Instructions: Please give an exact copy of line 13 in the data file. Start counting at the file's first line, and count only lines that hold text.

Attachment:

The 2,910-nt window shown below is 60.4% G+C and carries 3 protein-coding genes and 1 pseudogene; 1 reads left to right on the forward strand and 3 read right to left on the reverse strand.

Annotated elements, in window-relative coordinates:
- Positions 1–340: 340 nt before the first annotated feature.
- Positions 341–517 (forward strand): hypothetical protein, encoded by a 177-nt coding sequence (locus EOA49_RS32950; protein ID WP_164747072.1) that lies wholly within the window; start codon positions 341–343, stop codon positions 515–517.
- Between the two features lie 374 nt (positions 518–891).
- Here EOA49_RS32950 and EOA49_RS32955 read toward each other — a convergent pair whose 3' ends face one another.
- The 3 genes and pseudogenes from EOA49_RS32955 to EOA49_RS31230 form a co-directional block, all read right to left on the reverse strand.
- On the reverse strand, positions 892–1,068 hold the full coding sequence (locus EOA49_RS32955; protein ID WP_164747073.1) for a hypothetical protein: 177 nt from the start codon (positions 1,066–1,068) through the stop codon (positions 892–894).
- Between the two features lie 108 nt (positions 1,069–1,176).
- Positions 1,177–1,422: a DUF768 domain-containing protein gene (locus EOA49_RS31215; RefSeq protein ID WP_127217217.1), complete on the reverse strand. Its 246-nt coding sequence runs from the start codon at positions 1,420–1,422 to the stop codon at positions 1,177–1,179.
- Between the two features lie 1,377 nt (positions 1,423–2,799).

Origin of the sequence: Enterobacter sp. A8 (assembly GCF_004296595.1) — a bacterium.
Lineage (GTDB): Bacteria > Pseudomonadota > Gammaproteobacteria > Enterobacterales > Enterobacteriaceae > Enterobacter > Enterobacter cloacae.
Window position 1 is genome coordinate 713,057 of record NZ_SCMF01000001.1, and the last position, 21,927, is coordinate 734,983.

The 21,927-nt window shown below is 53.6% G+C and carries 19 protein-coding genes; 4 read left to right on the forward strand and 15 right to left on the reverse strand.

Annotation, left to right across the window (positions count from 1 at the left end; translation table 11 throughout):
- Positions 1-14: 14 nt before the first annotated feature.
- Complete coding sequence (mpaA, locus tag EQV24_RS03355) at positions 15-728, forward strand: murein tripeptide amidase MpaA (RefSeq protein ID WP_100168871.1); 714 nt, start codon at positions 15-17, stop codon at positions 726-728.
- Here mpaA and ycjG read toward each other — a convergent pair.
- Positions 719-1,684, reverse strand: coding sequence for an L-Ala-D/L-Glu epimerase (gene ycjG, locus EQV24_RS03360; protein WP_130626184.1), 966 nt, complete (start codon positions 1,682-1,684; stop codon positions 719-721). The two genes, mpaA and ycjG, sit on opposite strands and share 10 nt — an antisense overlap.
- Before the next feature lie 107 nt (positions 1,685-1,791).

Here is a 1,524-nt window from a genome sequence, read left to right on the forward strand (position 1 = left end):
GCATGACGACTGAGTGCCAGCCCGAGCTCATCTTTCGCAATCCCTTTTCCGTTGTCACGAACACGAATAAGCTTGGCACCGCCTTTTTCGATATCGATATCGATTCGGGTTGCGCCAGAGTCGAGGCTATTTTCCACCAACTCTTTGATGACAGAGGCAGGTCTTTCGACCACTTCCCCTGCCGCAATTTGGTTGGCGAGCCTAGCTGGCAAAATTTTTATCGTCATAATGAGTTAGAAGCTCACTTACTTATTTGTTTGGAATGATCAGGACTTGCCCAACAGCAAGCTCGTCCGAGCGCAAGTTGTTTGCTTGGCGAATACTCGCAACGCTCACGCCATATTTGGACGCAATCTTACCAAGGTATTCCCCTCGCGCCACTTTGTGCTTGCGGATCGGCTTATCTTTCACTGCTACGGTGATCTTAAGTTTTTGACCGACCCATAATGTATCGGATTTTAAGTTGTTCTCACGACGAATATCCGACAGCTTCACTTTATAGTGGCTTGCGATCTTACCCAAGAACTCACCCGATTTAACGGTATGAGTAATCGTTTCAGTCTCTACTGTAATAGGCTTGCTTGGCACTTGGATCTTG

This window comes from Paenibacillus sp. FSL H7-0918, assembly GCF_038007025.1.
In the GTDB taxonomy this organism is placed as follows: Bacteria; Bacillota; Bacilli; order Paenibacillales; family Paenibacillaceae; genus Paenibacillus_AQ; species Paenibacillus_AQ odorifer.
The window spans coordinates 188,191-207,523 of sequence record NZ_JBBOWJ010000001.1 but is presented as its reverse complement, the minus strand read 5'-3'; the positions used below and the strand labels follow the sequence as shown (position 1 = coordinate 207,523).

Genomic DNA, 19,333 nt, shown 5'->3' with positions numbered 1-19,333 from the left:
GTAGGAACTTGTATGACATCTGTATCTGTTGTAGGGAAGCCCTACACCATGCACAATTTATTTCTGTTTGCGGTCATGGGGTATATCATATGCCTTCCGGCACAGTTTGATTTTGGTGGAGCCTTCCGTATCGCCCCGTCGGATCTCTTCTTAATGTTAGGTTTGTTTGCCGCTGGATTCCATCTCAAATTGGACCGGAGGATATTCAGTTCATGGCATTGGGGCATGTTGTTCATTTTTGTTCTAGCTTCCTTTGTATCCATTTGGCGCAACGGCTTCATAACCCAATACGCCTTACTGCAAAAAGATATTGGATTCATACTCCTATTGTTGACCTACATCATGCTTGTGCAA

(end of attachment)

Lineage (GTDB): Bacteria > Pseudomonadota > Gammaproteobacteria > Enterobacterales > Enterobacteriaceae > Enterobacter > Enterobacter cloacae.